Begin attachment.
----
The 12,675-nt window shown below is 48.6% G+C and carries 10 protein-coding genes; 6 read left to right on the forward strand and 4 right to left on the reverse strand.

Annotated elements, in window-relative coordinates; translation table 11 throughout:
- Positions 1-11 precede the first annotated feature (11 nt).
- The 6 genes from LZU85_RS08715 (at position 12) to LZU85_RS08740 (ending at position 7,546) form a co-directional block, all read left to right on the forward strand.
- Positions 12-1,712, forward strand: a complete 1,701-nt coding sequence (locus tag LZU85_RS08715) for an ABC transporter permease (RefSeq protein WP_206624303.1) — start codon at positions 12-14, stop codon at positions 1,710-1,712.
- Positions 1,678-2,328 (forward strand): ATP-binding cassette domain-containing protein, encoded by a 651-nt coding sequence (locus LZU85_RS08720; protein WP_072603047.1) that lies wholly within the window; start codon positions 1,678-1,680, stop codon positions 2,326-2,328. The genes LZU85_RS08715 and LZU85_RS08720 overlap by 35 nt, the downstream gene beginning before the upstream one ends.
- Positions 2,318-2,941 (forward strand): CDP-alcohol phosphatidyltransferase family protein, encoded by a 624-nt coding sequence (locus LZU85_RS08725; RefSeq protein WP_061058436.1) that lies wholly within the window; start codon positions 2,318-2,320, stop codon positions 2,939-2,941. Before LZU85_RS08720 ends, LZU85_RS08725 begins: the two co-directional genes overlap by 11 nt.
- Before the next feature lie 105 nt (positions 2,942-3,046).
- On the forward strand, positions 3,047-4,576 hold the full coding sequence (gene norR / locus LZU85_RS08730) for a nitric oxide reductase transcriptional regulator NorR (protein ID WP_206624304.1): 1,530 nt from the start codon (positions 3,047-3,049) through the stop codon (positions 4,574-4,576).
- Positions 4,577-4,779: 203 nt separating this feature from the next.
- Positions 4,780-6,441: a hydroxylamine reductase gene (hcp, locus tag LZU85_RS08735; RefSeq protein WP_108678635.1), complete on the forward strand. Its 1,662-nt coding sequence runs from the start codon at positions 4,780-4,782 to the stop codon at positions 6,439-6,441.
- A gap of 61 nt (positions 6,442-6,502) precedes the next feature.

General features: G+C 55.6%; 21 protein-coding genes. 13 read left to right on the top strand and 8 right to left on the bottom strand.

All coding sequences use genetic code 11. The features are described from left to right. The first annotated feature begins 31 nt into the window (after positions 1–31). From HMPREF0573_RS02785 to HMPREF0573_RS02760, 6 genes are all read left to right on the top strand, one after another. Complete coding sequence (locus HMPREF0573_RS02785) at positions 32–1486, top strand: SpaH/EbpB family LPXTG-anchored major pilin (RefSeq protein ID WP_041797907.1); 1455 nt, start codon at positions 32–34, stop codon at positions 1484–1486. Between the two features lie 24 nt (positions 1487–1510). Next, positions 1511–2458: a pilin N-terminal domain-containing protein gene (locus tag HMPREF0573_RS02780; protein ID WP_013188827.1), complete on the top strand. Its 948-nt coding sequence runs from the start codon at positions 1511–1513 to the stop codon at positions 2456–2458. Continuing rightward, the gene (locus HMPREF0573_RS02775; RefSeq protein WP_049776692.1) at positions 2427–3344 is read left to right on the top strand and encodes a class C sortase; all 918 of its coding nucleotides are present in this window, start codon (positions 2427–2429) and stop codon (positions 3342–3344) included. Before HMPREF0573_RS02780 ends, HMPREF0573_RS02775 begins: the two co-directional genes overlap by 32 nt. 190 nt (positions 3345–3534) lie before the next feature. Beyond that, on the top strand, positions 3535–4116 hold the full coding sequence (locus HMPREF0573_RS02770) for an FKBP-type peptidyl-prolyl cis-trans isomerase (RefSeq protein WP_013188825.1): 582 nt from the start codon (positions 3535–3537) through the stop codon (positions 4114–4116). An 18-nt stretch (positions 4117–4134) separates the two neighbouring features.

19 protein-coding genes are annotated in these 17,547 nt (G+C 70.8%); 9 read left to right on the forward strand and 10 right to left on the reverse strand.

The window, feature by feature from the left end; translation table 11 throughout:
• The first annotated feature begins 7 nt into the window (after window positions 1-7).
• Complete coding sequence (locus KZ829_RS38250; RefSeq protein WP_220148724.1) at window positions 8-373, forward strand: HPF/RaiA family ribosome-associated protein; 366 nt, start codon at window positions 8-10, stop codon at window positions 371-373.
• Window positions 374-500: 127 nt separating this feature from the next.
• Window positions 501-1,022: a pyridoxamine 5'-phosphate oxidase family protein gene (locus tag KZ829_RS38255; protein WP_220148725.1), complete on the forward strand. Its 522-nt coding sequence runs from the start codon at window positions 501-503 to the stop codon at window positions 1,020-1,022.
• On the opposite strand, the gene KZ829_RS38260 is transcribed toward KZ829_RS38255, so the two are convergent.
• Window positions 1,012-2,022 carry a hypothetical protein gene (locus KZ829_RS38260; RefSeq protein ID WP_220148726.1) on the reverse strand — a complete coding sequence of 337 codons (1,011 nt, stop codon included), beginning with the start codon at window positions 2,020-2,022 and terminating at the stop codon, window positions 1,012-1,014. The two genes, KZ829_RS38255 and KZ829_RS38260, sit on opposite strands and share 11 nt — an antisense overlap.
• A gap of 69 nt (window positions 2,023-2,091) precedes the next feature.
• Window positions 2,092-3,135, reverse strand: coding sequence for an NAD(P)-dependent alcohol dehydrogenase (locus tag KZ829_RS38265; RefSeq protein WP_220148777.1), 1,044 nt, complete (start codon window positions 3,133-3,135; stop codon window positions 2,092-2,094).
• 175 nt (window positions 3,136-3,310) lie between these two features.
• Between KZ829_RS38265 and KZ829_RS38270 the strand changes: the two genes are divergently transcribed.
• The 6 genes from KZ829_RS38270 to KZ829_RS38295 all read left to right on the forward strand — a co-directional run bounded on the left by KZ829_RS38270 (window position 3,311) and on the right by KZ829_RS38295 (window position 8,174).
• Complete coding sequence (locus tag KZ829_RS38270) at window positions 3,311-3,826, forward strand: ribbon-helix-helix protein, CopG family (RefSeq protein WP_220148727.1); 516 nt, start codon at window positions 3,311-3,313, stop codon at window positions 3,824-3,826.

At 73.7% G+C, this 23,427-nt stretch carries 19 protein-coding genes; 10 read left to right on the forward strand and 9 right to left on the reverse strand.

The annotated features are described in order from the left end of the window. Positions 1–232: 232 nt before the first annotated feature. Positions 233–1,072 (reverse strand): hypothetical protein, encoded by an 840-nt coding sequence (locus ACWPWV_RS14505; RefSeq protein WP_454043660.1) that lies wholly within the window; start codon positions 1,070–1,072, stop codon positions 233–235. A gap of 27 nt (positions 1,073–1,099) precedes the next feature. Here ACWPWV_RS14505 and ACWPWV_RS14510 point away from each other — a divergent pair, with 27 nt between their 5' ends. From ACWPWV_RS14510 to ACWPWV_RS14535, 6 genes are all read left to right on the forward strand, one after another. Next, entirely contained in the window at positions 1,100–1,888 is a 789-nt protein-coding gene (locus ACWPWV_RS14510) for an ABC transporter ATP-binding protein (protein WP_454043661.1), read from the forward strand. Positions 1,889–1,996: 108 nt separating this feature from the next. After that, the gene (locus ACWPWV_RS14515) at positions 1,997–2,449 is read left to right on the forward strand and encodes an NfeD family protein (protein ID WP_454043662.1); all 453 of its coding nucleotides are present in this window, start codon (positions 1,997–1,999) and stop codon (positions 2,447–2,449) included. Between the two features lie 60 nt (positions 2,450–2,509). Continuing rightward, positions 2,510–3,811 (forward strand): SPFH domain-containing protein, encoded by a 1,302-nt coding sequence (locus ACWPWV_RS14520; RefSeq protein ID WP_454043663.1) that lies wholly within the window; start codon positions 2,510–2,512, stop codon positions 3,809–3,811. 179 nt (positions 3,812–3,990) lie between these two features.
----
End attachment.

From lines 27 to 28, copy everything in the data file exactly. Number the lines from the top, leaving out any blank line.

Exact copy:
• The 6 genes from KZ829_RS38270 to KZ829_RS38295 all read left to right on the forward strand — a co-directional run bounded on the left by KZ829_RS38270 (window position 3,311) and on the right by KZ829_RS38295 (window position 8,174).
• Complete coding sequence (locus tag KZ829_RS38270) at window positions 3,311-3,826, forward strand: ribbon-helix-helix protein, CopG family (RefSeq protein WP_220148727.1); 516 nt, start codon at window positions 3,311-3,313, stop codon at window positions 3,824-3,826.